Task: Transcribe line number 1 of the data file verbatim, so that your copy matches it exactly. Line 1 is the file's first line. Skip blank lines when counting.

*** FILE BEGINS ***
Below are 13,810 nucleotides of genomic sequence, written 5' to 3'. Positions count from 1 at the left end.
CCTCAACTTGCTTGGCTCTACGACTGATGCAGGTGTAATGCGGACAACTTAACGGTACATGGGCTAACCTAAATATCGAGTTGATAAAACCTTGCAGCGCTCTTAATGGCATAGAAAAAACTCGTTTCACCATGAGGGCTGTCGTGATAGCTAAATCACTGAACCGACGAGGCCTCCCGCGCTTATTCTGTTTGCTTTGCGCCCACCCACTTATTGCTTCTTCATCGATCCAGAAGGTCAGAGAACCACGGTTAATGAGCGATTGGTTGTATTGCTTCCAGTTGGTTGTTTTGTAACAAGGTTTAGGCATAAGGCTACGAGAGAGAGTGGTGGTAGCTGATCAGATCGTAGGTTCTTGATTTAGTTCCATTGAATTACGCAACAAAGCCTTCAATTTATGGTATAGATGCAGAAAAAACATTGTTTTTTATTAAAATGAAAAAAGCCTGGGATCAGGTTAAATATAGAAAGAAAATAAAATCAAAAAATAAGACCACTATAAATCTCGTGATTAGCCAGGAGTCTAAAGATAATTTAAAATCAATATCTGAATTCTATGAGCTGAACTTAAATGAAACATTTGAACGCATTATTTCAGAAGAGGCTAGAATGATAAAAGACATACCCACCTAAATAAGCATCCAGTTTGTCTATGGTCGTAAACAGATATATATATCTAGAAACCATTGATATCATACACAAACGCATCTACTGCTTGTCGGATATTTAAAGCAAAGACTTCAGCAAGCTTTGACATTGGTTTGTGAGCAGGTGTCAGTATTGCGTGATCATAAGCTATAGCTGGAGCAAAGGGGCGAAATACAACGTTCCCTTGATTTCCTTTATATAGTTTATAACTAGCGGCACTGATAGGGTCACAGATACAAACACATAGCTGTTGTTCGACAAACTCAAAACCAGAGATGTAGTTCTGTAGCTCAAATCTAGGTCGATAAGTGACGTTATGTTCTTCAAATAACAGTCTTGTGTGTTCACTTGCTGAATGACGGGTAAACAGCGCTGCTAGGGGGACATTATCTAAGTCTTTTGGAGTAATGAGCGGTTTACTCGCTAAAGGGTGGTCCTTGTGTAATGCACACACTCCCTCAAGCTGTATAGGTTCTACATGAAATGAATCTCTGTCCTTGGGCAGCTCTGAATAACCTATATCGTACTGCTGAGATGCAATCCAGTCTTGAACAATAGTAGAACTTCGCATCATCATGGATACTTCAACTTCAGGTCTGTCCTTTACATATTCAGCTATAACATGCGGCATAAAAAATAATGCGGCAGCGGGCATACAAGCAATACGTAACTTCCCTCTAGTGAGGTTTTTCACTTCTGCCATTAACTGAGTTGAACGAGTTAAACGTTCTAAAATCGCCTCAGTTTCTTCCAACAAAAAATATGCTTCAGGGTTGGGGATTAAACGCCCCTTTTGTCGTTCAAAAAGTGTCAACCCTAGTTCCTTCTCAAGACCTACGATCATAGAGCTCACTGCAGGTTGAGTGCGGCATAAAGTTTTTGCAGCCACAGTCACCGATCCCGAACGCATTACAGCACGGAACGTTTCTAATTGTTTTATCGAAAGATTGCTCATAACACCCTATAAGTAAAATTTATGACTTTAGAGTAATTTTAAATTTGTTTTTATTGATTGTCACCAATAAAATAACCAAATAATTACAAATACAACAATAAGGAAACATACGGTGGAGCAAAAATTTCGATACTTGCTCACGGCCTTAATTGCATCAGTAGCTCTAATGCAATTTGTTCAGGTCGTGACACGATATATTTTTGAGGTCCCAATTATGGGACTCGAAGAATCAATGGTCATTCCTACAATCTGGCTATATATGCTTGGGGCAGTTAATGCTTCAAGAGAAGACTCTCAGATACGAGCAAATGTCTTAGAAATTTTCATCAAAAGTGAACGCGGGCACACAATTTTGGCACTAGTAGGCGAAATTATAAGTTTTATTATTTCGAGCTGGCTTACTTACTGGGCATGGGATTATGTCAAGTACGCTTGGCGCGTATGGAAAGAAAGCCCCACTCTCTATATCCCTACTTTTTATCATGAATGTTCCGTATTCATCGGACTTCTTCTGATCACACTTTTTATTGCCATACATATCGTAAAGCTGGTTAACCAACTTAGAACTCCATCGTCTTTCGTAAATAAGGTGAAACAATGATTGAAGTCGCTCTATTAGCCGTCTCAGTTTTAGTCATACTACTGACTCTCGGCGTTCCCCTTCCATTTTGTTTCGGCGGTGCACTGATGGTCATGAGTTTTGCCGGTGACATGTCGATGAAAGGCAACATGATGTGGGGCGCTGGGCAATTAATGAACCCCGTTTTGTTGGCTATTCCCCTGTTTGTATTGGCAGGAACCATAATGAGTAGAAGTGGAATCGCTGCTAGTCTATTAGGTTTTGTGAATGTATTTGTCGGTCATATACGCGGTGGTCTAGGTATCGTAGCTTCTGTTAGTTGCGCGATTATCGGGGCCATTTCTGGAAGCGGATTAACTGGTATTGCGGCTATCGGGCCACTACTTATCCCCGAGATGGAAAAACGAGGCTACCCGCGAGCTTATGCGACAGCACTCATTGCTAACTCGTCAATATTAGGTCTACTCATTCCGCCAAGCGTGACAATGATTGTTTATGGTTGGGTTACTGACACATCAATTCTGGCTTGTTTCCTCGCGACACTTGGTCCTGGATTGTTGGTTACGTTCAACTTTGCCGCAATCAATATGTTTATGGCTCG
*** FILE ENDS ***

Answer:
Below are 13,810 nucleotides of genomic sequence, written 5' to 3'. Positions count from 1 at the left end.